This site uses cookies to deliver our services, improve performance, for analytics, and (if not signed in) for advertising. By using LibraryThing you acknowledge that you have read and understand our Terms of Service and Privacy Policy. Your use of the site and services is subject to these policies and terms.
Hide this

Results from Google Books

Click on a thumbnail to go to Google Books.

Into the Looking Glass by John Ringo

Into the Looking Glass

by John Ringo

Other authors: See the other authors section.

Series: Looking Glass (1)

MembersReviewsPopularityAverage ratingMentions
6111924,242 (3.63)9
  1. 00
    Death's Head by David Gunn (crazybatcow)
    crazybatcow: Death's Head is quite a bit more "noir" but they're both military sci-fi with competent butt-kicking and mature themes.

Sign up for LibraryThing to find out whether you'll like this book.

No current Talk conversations about this book.

» See also 9 mentions

Showing 1-5 of 18 (next | show all)
I’ve read quite a few books by John Ringo and I think it’s safe to say that I’ve liked pretty much all of them. This one however, I was not as thrilled about as I usually am. Now, it is quite probable that I am somewhat biased from the start.

The author makes frequent references to CERN and more specifically, is basing most of his story on the Higgs Boson. Since I am an engineer at CERN I’m somewhat sensitive to bullshit about these subjects and unfortunately John Ringo’s depiction of Higgs Bosons is indeed utter bullshit. Christ, he could not even get his basic facts rights. For instance, he talks about scientists trying to create Higgs Bosons, specifically, using linear accelerators. The CERN accelerator is a circular one. If you want to create science fiction then create it but do not rewrite known science and facts. It’s just ignorant not to mention arrogant towards the readers.

Okay, so now I’ve had my gripe about this. I understand that for a lot of people Higgs Bosons and CERN is mostly exotic terms and they probably do not have the bias that I have. The book is really still very much in the John Ringo style. The dialogs between people are fun as usual. The action is plentiful and fairly well done. At time I felt it went a bit too much into mysterious la-la land though. Still, if you generally like John Ringo and do not have the bias I have, then you would probably like this book as well. I'm afraid I cannot bring myself to give it more than a, barely, average rating though.

Having said that, although I wasn’t as thrilled with this one as I usually am with John Ringo’s works I will definitely read, at least, the next one in the series as well.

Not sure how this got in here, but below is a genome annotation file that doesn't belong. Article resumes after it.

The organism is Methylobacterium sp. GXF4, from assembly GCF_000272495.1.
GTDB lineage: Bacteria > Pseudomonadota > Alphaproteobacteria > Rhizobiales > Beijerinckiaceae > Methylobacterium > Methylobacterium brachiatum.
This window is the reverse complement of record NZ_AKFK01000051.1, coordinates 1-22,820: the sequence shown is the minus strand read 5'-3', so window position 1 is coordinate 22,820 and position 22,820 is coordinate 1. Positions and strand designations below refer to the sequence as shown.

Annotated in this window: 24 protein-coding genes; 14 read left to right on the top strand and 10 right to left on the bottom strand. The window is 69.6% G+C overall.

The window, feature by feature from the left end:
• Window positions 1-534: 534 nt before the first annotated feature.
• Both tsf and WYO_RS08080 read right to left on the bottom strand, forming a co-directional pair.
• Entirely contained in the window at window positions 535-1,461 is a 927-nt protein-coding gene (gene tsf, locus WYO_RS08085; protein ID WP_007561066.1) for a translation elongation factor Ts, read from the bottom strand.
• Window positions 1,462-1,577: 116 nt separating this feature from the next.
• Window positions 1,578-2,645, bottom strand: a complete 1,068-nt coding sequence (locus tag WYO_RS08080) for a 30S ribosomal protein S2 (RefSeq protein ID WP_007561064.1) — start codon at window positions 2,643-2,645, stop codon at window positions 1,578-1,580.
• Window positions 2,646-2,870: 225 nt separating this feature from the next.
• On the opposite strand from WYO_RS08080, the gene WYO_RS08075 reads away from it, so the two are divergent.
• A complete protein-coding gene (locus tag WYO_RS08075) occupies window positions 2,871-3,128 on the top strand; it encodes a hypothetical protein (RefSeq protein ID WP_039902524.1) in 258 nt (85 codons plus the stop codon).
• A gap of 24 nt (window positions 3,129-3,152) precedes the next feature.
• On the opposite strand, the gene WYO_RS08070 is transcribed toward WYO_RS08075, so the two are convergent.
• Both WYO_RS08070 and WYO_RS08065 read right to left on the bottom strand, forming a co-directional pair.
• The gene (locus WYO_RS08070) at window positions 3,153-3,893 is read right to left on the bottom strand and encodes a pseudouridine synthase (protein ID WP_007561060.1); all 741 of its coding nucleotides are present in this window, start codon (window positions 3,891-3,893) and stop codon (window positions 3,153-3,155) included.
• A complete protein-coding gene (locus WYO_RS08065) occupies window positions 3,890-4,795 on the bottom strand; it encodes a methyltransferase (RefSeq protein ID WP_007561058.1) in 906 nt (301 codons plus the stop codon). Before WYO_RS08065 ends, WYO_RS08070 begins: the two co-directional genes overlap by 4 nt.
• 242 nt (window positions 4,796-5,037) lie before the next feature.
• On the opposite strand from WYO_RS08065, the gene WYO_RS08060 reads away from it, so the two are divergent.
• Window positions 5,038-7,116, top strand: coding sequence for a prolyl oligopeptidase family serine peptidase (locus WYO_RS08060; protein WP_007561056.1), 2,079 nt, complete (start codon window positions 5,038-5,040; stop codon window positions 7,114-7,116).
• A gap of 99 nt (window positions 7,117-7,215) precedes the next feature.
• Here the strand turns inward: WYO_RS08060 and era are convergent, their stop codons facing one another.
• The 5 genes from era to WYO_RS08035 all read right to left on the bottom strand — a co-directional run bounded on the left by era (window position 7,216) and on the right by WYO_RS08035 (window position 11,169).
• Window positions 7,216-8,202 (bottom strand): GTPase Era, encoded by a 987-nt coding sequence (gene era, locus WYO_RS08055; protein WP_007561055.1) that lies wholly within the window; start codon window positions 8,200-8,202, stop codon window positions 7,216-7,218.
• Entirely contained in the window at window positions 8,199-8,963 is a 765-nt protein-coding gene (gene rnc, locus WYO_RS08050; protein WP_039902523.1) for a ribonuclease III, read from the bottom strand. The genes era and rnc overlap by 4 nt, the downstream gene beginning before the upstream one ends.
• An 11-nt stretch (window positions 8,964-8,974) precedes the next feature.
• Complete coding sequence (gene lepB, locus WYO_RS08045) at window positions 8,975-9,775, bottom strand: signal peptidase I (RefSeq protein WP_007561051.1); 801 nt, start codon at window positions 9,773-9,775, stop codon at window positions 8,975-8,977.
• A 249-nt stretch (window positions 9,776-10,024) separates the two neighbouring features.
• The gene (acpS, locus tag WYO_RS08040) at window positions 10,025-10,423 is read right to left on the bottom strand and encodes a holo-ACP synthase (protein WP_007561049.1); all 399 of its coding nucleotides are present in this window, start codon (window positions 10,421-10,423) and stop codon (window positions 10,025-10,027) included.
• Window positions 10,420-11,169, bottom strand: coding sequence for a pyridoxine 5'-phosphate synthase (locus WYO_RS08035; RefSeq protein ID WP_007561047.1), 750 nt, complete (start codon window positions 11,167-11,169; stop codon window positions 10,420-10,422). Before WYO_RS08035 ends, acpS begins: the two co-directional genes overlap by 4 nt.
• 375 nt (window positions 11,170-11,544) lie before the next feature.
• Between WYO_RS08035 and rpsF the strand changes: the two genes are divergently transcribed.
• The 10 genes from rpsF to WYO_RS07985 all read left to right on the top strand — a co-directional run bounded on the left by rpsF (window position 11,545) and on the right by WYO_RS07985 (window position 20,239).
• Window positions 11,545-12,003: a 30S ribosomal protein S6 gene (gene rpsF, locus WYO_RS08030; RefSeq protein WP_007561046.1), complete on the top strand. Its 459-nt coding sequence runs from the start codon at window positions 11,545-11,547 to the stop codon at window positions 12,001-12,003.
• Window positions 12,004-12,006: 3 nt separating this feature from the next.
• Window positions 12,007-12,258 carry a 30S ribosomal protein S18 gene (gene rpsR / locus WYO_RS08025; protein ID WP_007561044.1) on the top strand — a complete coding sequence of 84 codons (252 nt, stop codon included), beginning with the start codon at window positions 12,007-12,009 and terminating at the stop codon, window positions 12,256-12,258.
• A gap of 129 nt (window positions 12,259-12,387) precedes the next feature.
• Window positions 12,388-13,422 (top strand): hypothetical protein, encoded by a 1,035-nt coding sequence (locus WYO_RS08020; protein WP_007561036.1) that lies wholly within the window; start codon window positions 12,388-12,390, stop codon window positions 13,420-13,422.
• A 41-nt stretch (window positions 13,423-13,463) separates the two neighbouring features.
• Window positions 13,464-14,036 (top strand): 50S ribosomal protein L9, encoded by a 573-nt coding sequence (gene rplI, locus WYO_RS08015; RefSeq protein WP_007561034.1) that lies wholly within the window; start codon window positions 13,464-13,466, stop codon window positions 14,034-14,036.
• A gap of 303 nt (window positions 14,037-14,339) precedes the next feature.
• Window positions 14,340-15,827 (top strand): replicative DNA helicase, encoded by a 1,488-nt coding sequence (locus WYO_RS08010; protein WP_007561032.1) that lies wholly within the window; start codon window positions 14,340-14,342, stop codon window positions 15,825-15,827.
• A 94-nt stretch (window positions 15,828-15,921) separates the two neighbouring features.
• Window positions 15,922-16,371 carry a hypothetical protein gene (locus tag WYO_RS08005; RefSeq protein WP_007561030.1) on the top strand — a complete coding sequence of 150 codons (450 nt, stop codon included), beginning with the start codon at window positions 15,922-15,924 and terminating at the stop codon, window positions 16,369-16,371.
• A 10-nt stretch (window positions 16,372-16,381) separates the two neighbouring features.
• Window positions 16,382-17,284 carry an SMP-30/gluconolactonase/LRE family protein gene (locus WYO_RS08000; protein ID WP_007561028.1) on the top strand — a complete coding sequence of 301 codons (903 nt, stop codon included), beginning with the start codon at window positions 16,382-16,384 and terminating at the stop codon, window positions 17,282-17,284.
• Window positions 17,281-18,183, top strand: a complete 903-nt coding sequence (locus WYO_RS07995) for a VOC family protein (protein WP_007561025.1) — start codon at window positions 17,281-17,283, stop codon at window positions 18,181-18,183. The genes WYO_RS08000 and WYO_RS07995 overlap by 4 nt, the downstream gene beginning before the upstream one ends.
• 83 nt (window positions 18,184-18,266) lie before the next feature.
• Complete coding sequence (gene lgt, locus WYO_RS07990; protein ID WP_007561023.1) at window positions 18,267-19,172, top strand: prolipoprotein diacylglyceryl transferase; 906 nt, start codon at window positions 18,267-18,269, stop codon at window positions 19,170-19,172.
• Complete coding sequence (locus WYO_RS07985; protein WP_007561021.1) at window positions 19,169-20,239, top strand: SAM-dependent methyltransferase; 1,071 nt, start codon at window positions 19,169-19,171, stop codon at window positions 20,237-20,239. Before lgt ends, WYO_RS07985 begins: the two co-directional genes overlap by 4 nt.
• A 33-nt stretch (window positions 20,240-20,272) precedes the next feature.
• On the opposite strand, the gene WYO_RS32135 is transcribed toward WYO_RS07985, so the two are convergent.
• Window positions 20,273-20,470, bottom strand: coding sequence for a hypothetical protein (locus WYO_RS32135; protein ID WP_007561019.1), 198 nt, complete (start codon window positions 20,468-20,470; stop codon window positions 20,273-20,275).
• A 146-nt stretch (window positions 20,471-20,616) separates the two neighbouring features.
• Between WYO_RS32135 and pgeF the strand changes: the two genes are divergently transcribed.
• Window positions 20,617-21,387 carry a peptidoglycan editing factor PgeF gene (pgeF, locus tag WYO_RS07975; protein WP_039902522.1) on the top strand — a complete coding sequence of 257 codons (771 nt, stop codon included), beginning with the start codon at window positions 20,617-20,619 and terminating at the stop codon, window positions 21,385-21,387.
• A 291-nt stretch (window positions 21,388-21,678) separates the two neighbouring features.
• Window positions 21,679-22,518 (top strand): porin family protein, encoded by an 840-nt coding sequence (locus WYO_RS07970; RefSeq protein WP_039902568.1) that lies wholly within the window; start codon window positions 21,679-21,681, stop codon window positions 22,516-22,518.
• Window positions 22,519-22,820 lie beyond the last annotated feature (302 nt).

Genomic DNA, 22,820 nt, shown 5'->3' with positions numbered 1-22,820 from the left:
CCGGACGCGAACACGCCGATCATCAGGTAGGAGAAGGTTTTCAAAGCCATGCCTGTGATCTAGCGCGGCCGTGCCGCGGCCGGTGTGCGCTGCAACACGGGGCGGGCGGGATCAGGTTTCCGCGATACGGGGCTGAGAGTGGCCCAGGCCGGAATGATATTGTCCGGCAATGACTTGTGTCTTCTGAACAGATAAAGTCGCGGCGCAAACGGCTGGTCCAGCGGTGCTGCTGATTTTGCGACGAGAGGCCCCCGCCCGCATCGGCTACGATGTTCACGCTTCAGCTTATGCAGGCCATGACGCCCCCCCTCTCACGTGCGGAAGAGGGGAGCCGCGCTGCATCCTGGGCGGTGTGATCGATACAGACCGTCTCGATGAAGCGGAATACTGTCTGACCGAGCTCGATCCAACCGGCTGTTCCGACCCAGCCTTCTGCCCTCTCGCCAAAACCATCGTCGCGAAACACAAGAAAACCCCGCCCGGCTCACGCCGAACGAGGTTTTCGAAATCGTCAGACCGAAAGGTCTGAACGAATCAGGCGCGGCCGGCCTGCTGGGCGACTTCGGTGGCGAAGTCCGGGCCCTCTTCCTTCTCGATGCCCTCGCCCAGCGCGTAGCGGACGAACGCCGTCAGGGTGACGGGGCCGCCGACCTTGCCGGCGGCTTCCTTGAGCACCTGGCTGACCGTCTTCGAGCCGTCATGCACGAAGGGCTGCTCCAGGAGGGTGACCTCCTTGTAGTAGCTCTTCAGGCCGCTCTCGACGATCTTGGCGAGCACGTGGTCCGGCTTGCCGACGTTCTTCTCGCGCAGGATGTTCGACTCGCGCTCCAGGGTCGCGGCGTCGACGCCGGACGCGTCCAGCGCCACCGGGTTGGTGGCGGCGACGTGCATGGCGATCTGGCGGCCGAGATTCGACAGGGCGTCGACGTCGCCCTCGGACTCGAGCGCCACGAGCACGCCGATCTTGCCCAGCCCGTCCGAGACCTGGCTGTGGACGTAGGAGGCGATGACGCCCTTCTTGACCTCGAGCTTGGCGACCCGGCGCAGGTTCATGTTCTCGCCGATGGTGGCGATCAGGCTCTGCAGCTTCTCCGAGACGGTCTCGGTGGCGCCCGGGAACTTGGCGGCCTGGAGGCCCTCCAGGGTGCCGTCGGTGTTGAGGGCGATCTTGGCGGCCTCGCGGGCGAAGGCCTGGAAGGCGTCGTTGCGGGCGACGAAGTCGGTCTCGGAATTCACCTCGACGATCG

( )
  perjonsson | Jun 10, 2019 |
Still determined to struggle through and finish. If you love detailed descriptions of military weaponry and hate character development (seriously, halfway through we finally get some personal life details about the main character), this is the book for you.

It's not all bad, there is some humor, and in spite of the above complaints I do find some of the detailed physics and weapons extremely interesting (which is why a friend recommended it).

Perhaps the single most annoying thing is how the author constantly switches around how he references characters—by first name, last name, job title, rank, vague job description—it makes it hard to follow at times. You have to remember not only a character's name, but every aspect of his job, duties, and rank, he might be referred to by any of those at any time.
  jjLitke | Sep 21, 2018 |
A very interesting hard SF book about a physics experiment gone wrong that opens portals to other worlds. One inhabited by a race of monsters bent on changing every world to their world through terraforming.

The main character is a "redneck physicist" who figures out what is happening and starts working to change it with his Navy Seal side kicks.

A good all around read. In one way - high body count military SF - classic Ringo. In another - fetish sex - unrecognizable as Ringo. ( )
  rondavis | Apr 18, 2018 |
Read 2008
Re-read 2012

[November 2008 Review]
Basically take Doom and parts of Starcraft, specifically the Zerg, add in some military hardware jargon and you've got this book. Some rogue physicist creates some kind of gate that throws out bosun particles, which allow gates to be opened to other planets. The dreen come through one and we go through another and meet some friendly aliens. The dreen take over planets and suck them dry of resources. The dreen are zerglike, growing creatures for specific needs.

Besides some profanity and some seriously over the top weapon specifications[it IS military scifi though], this was enjoyable. I plan on reading some more in this series 'cause this was a ton of fun.

[May 2012 Review]
Still gets 4 stars from me. Could have had a little more action and less eggheads discussing quantum mechanic theory.